Raising The Dead

The Other Ones live debut

6/4/98 Warfield Theater, San Francisco

by Geoff Gould
GDForum.Com NetNews


The Family Is Reconvened

I'm a little late weighing in with my perspective on what could be viewed as the return of The Grateful Dead, sans Garcia. Officially, it has been pointed out that this is a different band, this is not the Dead. That's pretty easy to understand, considering the endless expectations and emotions that would be laid at their doorstep. But sometimes it isn't what the official line is, it just comes down to the music; if it's real, then the band is back.

The Essential Ingredients

I have always had a problem with people equating the obvious star with the band. I invariably think of the time I was leaving a pretty hot Rolling Stones concert, and heard someone in the crowd remark, "Boy, wasn't HE great?" I wanted to scream at the idiot; hadn't he noticed Keith Richards or Charlie Watts? Certainly the Rolling Stones are more than just the Mick Jagger Band. Still, would the Stones be the Stones without Mick? I don't really think so.

But the Dead were always more than just a rock band, the community surrounding the band was always an essential part of the equation as well, as if the band was only one part of a grand social experiment. So, at the Warfield that Thursday night, the community was ready and waiting.

It's Showtime

Taking the stage were GD alumni Phil Lesh on bass and vocals, Bob Weir on guitar and vocals, and Mickey Hart on drums and percussion. Bruce Hornsby, who was officially a member for a time sang and played keyboards. Joining the band on sax was Ratdog member Dave Ellis and Hornsby bandmate John Molo on drums.

The Guitar Section

Providing perhaps the most entertainment for the Internet gossip mongers at rec.music.gdead was finding out who was playing guitar. Up until a few weeks ago, the band had tapped Stan Franks, guitarist for the David Murray Octet, to go out on the Furthur Tour this summer. After a few shakedown gigs with Phil Lesh and Friends, the rumor mill began buzzing that Franks was out, and a number of guitarists were being auditioned. Topping the list of names was Zero's guitarist Steve Kimock, but soon it seemed as though he was out, and relatively unknown guitarist Mark Karan was in. The net buzzed with rumor and innuendo, and we were told officially to just wait and see who showed up. Well, as it turns out, both Steve and Mark played guitar. Mark primarily played a Les Paul most of the evening, and Steve alternated between his big jazz box and a Strat with some time spent on lap steel and a heavy-metal styled axe. Mark stood and swayed all night, while Steve primarily sat on a stool, occasionally venturing onto his feet at slow turtle-speed.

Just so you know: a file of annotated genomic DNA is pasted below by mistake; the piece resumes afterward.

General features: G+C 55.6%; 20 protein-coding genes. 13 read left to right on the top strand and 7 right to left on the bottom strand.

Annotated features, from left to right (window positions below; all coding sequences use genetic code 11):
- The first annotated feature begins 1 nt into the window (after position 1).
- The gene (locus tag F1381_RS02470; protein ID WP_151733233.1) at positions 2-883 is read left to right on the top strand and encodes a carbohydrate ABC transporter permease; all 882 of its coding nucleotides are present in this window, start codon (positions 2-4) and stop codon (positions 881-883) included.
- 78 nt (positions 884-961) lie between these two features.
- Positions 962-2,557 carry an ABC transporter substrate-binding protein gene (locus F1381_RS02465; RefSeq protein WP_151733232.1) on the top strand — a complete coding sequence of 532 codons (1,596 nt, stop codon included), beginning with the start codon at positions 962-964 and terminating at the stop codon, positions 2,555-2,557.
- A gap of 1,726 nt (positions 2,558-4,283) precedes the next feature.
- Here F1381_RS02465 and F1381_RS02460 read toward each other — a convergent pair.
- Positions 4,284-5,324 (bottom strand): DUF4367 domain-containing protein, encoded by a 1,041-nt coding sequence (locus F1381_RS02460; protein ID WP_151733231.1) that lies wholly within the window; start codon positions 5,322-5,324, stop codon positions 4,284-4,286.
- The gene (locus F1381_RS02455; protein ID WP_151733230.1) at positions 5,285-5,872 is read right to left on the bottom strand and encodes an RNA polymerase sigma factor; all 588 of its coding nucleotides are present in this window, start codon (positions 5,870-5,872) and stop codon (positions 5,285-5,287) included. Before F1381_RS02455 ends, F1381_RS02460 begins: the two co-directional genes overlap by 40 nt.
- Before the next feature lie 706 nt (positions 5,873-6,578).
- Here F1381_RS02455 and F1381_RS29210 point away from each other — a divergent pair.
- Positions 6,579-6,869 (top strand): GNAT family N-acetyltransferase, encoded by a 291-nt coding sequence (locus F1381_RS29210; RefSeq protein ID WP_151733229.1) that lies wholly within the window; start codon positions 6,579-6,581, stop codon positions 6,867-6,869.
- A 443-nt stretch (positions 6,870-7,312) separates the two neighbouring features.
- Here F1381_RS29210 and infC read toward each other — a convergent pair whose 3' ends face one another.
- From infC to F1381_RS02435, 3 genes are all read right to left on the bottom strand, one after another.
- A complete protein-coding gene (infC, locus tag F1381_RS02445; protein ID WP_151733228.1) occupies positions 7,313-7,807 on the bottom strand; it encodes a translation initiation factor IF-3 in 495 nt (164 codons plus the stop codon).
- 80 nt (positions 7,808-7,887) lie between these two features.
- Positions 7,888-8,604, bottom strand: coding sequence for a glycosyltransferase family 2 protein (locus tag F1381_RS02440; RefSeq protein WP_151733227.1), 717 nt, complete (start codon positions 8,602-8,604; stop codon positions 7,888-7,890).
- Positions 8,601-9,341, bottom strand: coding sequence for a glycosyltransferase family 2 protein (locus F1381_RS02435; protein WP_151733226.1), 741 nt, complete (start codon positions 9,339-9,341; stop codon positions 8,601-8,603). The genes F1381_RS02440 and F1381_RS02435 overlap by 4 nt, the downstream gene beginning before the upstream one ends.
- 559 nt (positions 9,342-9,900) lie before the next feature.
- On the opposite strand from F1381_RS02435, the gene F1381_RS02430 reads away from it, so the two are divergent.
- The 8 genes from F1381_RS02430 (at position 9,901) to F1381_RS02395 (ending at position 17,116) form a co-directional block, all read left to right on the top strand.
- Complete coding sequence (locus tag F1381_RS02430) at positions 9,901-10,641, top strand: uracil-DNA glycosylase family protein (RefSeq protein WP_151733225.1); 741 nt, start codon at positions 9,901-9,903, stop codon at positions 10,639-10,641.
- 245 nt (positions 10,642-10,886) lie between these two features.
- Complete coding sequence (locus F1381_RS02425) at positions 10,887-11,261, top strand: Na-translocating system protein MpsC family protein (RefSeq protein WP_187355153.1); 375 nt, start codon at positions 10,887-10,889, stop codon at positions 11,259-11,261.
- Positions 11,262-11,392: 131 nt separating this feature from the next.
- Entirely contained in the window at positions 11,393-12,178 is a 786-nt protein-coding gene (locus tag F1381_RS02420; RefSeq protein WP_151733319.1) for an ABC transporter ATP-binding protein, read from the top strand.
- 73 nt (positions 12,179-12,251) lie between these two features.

The Opening Bell

Kicking off the set with Jack Straw, a classic opener, Bruce sang the Jerry leads and the band sounded pretty good, considering the rehearsal situation. As the band moved through Sugaree (Bruce singing) and Minglewood, it began to feel more and more comfortable. The drum section was quite crisp. Molo doesn't quite have the thunder Billy brings to the Dead, but he's a little jazzier and has a very crisp, steady beat. Mickey seemed to be really enjoying himself, and attacked his kit and the various percussion instruments mounted all around him with a kung-fu sort of vigor! A jazzy Easy Answers was followed by the classic Garcia/Hunter gambling song Loser. Bruce handled vocals. What followed next was somewhat unexpected. They played Goin' Down the Road Feelin' Bad, which is often in the 2nd set, a getting-ready-to-close-the-door kind of song. I have never seen a guitarist whose body language is less connected to what actually comes out of the amp than Steve Kimock. I believe he was playing a Strat by this time, and he slowly crept off his stool onto the floor. The interplay between Kimock and Karan was white hot at this point, and Kimock brought the house down, even as he slowly moved off and then back onto his stool.

Back In The Groove